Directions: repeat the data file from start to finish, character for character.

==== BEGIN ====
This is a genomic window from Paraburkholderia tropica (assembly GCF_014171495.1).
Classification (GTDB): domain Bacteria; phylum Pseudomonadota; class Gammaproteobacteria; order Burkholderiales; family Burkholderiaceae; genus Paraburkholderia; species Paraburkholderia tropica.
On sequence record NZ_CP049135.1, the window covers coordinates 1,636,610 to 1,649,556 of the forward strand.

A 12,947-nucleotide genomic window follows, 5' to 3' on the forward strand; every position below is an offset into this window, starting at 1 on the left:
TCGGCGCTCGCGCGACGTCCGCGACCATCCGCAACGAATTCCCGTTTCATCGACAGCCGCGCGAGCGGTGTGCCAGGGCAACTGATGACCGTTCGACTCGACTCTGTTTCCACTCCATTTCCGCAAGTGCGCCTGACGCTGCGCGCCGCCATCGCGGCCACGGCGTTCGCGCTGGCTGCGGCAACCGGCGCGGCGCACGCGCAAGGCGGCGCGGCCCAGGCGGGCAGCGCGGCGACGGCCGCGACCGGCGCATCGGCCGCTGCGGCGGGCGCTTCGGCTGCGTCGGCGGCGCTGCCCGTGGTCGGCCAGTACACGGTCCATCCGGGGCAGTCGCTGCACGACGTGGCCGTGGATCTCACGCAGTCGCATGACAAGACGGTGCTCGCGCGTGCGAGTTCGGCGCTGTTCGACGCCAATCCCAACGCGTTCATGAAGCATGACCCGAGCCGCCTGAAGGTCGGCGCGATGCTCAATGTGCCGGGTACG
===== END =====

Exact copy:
This is a genomic window from Paraburkholderia tropica (assembly GCF_014171495.1).
Classification (GTDB): domain Bacteria; phylum Pseudomonadota; class Gammaproteobacteria; order Burkholderiales; family Burkholderiaceae; genus Paraburkholderia; species Paraburkholderia tropica.
On sequence record NZ_CP049135.1, the window covers coordinates 1,636,610 to 1,649,556 of the forward strand.

A 12,947-nucleotide genomic window follows, 5' to 3' on the forward strand; every position below is an offset into this window, starting at 1 on the left:
TCGGCGCTCGCGCGACGTCCGCGACCATCCGCAACGAATTCCCGTTTCATCGACAGCCGCGCGAGCGGTGTGCCAGGGCAACTGATGACCGTTCGACTCGACTCTGTTTCCACTCCATTTCCGCAAGTGCGCCTGACGCTGCGCGCCGCCATCGCGGCCACGGCGTTCGCGCTGGCTGCGGCAACCGGCGCGGCGCACGCGCAAGGCGGCGCGGCCCAGGCGGGCAGCGCGGCGACGGCCGCGACCGGCGCATCGGCCGCTGCGGCGGGCGCTTCGGCTGCGTCGGCGGCGCTGCCCGTGGTCGGCCAGTACACGGTCCATCCGGGGCAGTCGCTGCACGACGTGGCCGTGGATCTCACGCAGTCGCATGACAAGACGGTGCTCGCGCGTGCGAGTTCGGCGCTGTTCGACGCCAATCCCAACGCGTTCATGAAGCATGACCCGAGCCGCCTGAAGGTCGGCGCGATGCTCAATGTGCCGGGTACG